In the beginning of my search for a good black I knew that I would be burning something. There are a couple of minerals that can be used to create black, but usually the black on an artist’s pallet is made from the carbon left over after something has been subjected to the fire. And, without given it too much thought, I was pretty sure that I would be using bone to make my pigment.
But I was a little disappointed by this because I have really come to love the genuine ivory black that I usually use: It is much stronger in it’s opacity, more permanent and a better colour. But what could I do? In this project I’m only using materials naturally found within 100 miles and there aren’t any elephants in Ontario … or are there?
I was fortunate enough last week to hear Peter Russell, from the Earth and Environmental Sciences Museum at the University of Waterloo, recount his search for the dig location of the mastodon bones discovered at Highgate in 1890. Mastodons were prehistoric elephant-like mammals that were furry and stood roughly nine feet tall at the shoulder. So, perhaps there were “elephants” in Ontario, one just had to look back 10,500 years ago!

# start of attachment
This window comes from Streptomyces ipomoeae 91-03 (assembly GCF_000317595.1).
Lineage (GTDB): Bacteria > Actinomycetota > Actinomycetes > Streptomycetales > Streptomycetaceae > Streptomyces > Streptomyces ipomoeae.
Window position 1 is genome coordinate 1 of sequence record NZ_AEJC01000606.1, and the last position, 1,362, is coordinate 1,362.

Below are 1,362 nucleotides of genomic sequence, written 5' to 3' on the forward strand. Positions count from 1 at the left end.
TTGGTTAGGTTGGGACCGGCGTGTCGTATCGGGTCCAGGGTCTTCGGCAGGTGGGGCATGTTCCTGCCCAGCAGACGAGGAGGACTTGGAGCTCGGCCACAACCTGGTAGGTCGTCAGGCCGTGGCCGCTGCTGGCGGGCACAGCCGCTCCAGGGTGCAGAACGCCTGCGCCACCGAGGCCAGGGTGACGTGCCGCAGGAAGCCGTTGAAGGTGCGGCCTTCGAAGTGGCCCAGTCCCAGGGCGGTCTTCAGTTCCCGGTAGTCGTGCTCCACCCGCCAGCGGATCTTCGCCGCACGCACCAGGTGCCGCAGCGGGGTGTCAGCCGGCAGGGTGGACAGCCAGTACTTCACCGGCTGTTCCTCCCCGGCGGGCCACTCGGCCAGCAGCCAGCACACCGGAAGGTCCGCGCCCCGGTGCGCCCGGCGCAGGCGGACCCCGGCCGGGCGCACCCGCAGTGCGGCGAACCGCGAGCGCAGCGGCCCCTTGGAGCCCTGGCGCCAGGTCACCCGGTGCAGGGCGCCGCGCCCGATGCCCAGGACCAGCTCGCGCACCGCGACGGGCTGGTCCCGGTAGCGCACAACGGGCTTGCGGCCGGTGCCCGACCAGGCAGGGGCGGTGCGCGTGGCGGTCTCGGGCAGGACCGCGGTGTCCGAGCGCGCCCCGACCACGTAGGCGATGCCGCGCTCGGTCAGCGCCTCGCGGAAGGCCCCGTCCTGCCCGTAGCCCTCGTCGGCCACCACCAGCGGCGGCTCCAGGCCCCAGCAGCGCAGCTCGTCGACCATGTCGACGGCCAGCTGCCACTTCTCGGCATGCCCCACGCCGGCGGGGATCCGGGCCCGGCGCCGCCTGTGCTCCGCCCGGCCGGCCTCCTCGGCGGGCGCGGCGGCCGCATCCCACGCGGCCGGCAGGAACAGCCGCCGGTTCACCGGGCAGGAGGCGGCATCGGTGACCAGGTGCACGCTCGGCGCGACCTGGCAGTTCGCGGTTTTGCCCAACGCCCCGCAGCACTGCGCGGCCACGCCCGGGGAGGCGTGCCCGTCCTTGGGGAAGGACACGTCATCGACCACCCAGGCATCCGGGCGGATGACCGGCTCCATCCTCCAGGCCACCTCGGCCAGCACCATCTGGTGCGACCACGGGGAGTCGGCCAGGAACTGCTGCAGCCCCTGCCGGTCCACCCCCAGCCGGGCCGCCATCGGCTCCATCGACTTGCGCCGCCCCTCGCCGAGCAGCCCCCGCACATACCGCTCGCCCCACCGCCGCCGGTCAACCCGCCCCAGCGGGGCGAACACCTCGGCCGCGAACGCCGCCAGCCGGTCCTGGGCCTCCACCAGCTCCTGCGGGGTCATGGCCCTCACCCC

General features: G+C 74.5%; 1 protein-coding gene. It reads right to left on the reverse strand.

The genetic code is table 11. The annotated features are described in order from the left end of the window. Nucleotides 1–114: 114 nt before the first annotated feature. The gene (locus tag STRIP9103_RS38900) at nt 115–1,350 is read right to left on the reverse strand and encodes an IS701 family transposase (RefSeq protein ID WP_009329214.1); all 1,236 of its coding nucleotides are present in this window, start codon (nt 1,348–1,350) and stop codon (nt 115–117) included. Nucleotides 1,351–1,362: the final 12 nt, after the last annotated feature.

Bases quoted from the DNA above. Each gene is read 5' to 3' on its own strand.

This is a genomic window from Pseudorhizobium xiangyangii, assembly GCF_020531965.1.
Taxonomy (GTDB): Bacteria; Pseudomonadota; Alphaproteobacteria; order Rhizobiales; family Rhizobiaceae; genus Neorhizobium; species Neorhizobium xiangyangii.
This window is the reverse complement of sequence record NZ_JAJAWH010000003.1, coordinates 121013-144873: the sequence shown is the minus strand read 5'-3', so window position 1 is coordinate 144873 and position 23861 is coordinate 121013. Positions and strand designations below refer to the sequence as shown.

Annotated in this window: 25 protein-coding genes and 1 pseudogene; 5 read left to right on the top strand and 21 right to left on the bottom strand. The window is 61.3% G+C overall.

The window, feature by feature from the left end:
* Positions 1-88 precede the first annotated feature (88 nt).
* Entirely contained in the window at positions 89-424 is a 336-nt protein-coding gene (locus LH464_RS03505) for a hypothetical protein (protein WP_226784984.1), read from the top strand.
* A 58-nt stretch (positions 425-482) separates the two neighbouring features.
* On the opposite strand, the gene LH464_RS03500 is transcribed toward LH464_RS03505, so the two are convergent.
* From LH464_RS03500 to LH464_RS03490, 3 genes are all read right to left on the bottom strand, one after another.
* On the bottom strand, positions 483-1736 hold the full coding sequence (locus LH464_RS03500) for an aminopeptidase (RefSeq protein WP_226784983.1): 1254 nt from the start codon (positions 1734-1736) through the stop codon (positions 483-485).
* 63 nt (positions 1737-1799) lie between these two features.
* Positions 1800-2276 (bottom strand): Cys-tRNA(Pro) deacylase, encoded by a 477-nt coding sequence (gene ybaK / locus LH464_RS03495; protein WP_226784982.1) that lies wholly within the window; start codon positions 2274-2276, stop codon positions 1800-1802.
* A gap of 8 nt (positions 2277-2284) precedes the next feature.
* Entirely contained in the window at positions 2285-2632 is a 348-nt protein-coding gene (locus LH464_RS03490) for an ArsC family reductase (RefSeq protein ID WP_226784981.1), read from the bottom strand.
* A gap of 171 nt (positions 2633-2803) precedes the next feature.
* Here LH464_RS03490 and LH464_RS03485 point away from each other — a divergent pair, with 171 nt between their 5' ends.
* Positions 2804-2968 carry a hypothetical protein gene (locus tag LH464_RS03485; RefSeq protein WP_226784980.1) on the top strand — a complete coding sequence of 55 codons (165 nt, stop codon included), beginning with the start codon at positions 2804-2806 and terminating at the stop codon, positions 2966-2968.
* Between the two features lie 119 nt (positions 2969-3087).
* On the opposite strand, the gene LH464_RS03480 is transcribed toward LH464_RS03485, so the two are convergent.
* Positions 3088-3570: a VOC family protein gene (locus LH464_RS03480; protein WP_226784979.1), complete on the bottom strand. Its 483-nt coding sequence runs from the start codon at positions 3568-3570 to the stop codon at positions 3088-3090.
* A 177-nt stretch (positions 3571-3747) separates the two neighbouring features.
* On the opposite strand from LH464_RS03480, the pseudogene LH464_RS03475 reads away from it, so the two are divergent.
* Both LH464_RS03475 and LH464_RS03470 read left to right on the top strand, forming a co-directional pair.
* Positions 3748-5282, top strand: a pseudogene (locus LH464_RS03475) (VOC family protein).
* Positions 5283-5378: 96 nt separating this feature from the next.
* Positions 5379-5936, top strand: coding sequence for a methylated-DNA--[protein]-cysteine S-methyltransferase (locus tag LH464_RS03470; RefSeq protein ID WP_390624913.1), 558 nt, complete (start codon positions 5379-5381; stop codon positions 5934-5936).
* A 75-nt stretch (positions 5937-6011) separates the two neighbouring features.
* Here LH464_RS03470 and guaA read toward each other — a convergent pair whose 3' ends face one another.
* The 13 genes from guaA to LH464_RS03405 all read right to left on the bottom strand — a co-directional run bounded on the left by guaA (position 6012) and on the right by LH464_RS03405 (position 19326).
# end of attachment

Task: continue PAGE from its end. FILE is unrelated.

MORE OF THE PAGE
Afterwards I approached Peter and explained my project to him and asked if there was any chance that I might procure a small bit of mastodon ivory for my work. He thought he could help me out, and invited me to visit him at the museum. When I arrived later in the week, he had a little chunk waiting for me from what had been found in West Lorne back in the 1940’s
A special thank you to Peter Russel and the Earth from the Environmental Sciences Museum at the University of Waterloo for his wonderful help in this project.